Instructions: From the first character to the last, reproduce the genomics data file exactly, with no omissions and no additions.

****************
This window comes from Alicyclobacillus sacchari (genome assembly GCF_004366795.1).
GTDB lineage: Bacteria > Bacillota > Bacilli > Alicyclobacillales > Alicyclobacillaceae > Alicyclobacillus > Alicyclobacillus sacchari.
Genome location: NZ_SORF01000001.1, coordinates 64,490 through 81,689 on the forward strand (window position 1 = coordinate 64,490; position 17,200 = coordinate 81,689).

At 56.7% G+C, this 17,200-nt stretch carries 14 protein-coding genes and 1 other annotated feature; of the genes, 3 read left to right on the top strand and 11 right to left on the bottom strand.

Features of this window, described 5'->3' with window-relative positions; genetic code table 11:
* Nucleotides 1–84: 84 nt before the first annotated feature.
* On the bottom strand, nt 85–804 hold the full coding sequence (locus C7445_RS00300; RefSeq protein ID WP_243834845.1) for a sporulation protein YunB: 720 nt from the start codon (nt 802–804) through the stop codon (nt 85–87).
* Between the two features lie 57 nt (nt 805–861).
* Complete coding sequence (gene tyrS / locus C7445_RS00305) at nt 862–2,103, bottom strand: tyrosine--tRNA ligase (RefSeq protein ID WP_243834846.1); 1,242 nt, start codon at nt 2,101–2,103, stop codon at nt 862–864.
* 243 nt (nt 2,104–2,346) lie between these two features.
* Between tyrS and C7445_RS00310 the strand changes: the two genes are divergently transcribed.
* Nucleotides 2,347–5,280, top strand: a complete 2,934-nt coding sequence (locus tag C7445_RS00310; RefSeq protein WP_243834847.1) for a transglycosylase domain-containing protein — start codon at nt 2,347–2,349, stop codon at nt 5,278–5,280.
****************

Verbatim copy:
This window comes from Alicyclobacillus sacchari (genome assembly GCF_004366795.1).
GTDB lineage: Bacteria > Bacillota > Bacilli > Alicyclobacillales > Alicyclobacillaceae > Alicyclobacillus > Alicyclobacillus sacchari.
Genome location: NZ_SORF01000001.1, coordinates 64,490 through 81,689 on the forward strand (window position 1 = coordinate 64,490; position 17,200 = coordinate 81,689).

At 56.7% G+C, this 17,200-nt stretch carries 14 protein-coding genes and 1 other annotated feature; of the genes, 3 read left to right on the top strand and 11 right to left on the bottom strand.

Features of this window, described 5'->3' with window-relative positions; genetic code table 11:
* Nucleotides 1–84: 84 nt before the first annotated feature.
* On the bottom strand, nt 85–804 hold the full coding sequence (locus C7445_RS00300; RefSeq protein ID WP_243834845.1) for a sporulation protein YunB: 720 nt from the start codon (nt 802–804) through the stop codon (nt 85–87).
* Between the two features lie 57 nt (nt 805–861).
* Complete coding sequence (gene tyrS / locus C7445_RS00305) at nt 862–2,103, bottom strand: tyrosine--tRNA ligase (RefSeq protein ID WP_243834846.1); 1,242 nt, start codon at nt 2,101–2,103, stop codon at nt 862–864.
* 243 nt (nt 2,104–2,346) lie between these two features.
* Between tyrS and C7445_RS00310 the strand changes: the two genes are divergently transcribed.
* Nucleotides 2,347–5,280, top strand: a complete 2,934-nt coding sequence (locus tag C7445_RS00310; RefSeq protein WP_243834847.1) for a transglycosylase domain-containing protein — start codon at nt 2,347–2,349, stop codon at nt 5,278–5,280.